The D Train (2015) Film Review from the 37th Annual Sundance Film Festival, a movie directed by Jarrad Paul and Andrew Mogel, starring Jack Black, James Marsden, Kathryn Hahn, Jeffrey Tambor, Mike White, and Kyle Bornheimer.
Meet Dan Landsman (Jack Black): husband, father, and chairman of his high school’s reunion committee. This year’s reunion promises to be a dud until Dan sees a commercial for Banana Boat sunscreen featuring the most popular guy from his high school class. With dreams in his head of adoration and newfound fame, off he jets to Los Angeles on his boss’ dime to lure Oliver Lawless (James Marsden) back home and transform the middling high school reunion into a smashing success.
Following a raucous, drug- and alcohol-fueled night in Los Angeles, however, things take a very unexpected turn between Dan and Oliver that threaten to unravel their friendship and leave the reunion without its star attraction.
Accompanied by subplots involving a threesome between three disobedient 14-year-olds (including Dan’s son, Zach, played by Russell Posner) and Dan’s technologically-illiterate boss (Jeffrey Tambor), the film offers a fresh and irreverent take on the bromantic comedy.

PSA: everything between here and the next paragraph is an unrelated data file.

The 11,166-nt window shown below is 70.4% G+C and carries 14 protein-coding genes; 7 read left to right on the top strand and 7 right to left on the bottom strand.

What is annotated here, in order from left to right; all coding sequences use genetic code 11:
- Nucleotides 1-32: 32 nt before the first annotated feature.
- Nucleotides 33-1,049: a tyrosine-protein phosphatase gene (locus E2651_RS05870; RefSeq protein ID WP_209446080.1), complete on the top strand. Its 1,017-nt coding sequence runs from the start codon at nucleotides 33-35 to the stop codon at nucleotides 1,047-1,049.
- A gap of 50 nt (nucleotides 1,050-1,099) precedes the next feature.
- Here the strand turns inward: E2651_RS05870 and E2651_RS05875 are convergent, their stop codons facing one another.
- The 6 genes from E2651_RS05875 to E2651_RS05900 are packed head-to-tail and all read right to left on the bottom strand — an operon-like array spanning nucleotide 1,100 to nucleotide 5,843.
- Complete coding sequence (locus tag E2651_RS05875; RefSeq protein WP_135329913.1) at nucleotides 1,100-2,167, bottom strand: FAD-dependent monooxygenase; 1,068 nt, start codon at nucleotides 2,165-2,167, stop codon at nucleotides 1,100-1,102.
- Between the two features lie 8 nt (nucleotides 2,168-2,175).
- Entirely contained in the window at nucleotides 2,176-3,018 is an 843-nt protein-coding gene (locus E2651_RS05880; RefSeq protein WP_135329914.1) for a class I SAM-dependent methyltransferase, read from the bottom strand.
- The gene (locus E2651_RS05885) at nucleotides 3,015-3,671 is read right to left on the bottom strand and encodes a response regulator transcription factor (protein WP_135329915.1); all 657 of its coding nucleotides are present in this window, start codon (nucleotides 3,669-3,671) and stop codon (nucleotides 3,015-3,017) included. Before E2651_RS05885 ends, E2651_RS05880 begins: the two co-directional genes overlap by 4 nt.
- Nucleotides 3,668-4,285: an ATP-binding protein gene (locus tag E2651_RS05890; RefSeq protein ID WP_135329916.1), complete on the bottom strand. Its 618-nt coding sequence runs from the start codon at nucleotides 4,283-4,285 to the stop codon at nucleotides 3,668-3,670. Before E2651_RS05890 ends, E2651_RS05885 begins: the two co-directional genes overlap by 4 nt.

The film’s supporting cast bolsters a script that gives them room to breathe and exercise their comedic talents. Kathryn Hahn, as Dan’s wife, Stacey, offers a particularly complementary performance and offers a noticeable, strong female voice in a male-dominated film. Jeffrey Tambor offers some of the film’s most comedic moments as the blundering, old-school boss who is scammed over and over again as a result of Dan’s scheming.
But it is Marsden – who is given the best one-liners – who steals the film and really brings the shock value to the film. His Oliver is a character we’ve never seen before, a man’s man who rejects labels and isn’t afraid to admit his shortcomings or let his weaknesses show. He’s the high school quarterback with a flavoring of California surfer bum.
The best part of the film is that the audience can tell the cast is having fun – particularly Jack Black. His affinity for the role is clear, and, believe it or not, he exhibits a freedom that audiences haven’t seen from him before. His Dan is a lovable high school reject whose obsession with Oliver, which could border on creepy and uncomfortable, is actually endearing and convinces the audience to root for him despite his questionable behavior and tactics.
While not an instant classic like Bridesmaids, the film is better than your average comedy and deserves an audience that doesn’t take itself too seriously. Just make sure to leave the kids at home, as the film contains a heavy dose of language and sexual content; this film will definitely receive an R rating upon release.
The D Train is screening at the 2015 Sundance Film Festival in the U.S. Dramatic Competition and has been picked up for distribution by IFC for an undisclosed sum, said to be in the “healthy” seven-figures, for wide theatrical release in the U.S. later this year.
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